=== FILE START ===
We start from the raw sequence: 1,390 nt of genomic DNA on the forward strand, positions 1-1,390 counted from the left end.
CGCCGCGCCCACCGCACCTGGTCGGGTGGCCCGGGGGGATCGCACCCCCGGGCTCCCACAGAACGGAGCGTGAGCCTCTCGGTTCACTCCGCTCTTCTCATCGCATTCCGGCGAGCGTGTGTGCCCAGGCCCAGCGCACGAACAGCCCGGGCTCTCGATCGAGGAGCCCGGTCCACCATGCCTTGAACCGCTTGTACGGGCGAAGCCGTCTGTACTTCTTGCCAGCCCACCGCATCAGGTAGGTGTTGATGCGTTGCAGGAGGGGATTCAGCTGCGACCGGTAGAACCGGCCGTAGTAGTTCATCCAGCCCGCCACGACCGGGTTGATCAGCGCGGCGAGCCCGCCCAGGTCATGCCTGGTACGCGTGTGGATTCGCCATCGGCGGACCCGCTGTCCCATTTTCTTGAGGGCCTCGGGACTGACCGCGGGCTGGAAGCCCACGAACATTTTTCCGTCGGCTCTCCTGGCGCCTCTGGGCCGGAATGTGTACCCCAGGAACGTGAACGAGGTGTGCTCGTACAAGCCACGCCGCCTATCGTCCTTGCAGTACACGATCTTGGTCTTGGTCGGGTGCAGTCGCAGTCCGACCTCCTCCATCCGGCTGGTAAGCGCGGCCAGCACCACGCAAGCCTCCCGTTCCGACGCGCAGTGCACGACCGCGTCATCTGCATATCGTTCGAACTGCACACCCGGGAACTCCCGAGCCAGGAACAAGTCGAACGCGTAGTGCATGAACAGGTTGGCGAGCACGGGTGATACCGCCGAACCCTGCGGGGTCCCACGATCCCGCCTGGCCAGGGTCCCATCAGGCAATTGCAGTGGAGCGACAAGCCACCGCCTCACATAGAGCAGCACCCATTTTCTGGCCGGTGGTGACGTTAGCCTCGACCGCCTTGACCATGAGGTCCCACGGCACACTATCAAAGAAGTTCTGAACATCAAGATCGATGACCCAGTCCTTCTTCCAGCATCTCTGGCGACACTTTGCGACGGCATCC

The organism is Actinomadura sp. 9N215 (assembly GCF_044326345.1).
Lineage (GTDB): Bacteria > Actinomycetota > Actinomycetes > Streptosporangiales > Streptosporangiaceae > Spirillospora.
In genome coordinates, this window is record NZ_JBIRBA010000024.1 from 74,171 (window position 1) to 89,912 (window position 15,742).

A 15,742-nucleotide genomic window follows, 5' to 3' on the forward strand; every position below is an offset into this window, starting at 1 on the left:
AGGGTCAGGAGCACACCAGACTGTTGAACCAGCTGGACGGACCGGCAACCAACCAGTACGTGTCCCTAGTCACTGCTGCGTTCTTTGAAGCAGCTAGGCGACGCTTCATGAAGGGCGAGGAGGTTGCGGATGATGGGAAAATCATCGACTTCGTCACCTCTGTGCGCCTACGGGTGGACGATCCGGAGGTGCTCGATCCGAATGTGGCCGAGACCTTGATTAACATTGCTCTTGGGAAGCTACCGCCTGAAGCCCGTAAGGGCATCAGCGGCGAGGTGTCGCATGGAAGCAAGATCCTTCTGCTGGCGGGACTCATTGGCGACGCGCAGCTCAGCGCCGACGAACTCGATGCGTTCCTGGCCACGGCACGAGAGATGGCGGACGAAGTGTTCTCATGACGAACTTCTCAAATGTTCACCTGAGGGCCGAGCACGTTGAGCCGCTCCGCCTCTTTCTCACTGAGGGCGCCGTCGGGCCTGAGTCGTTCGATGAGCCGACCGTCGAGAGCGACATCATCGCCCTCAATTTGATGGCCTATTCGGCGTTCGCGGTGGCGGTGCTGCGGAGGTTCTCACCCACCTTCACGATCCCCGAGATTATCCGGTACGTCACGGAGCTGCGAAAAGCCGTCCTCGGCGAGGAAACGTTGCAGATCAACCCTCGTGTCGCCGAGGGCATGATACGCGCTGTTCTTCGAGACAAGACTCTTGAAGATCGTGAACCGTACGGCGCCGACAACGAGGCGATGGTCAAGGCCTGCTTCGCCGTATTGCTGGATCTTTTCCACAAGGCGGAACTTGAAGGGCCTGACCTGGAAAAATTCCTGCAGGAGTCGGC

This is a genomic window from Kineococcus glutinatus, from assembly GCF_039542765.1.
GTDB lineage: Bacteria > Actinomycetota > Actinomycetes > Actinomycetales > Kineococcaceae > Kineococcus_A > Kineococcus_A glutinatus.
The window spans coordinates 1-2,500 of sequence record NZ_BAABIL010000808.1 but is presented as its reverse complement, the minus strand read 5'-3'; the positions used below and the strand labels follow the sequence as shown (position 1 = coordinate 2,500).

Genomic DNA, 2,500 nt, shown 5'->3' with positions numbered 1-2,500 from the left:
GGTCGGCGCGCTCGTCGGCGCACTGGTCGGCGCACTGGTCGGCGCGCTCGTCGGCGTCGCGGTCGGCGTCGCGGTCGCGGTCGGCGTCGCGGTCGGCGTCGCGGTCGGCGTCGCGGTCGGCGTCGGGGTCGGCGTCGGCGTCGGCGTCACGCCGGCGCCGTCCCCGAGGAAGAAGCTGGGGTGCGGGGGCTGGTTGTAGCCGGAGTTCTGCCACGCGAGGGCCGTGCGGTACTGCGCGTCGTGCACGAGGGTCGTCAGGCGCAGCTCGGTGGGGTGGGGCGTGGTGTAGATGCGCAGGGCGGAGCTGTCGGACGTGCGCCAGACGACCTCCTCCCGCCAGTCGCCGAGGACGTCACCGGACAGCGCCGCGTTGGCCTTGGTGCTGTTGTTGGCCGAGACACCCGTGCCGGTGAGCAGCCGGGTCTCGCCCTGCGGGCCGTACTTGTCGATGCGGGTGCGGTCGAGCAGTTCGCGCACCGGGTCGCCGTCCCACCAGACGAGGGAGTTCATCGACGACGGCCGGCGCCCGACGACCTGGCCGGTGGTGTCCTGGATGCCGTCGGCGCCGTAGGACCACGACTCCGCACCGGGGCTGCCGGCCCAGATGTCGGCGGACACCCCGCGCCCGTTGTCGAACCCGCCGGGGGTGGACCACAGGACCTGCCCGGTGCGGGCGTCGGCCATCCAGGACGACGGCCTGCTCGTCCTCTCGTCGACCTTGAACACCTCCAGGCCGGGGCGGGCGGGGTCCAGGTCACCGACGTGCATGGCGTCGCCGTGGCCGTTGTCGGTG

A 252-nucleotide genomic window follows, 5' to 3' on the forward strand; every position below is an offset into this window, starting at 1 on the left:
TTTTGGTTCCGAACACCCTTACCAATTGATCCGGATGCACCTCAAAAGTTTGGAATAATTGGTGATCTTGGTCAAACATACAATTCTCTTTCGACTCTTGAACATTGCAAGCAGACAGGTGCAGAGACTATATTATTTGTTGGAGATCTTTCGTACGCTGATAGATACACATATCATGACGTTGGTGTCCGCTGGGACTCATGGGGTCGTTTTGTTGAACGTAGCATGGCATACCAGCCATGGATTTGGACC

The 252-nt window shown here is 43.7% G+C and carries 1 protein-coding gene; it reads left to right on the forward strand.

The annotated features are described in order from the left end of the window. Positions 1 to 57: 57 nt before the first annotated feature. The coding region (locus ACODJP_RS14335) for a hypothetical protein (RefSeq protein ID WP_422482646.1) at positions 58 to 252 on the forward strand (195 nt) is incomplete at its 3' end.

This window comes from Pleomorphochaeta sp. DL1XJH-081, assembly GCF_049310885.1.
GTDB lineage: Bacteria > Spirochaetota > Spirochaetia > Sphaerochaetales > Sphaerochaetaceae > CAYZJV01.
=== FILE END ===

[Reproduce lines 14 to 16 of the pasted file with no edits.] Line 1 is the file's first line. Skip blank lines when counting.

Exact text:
TTTTGGTTCCGAACACCCTTACCAATTGATCCGGATGCACCTCAAAAGTTTGGAATAATTGGTGATCTTGGTCAAACATACAATTCTCTTTCGACTCTTGAACATTGCAAGCAGACAGGTGCAGAGACTATATTATTTGTTGGAGATCTTTCGTACGCTGATAGATACACATATCATGACGTTGGTGTCCGCTGGGACTCATGGGGTCGTTTTGTTGAACGTAGCATGGCATACCAGCCATGGATTTGGACC

The 252-nt window shown here is 43.7% G+C and carries 1 protein-coding gene; it reads left to right on the forward strand.

The annotated features are described in order from the left end of the window. Positions 1 to 57: 57 nt before the first annotated feature. The coding region (locus ACODJP_RS14335) for a hypothetical protein (RefSeq protein ID WP_422482646.1) at positions 58 to 252 on the forward strand (195 nt) is incomplete at its 3' end.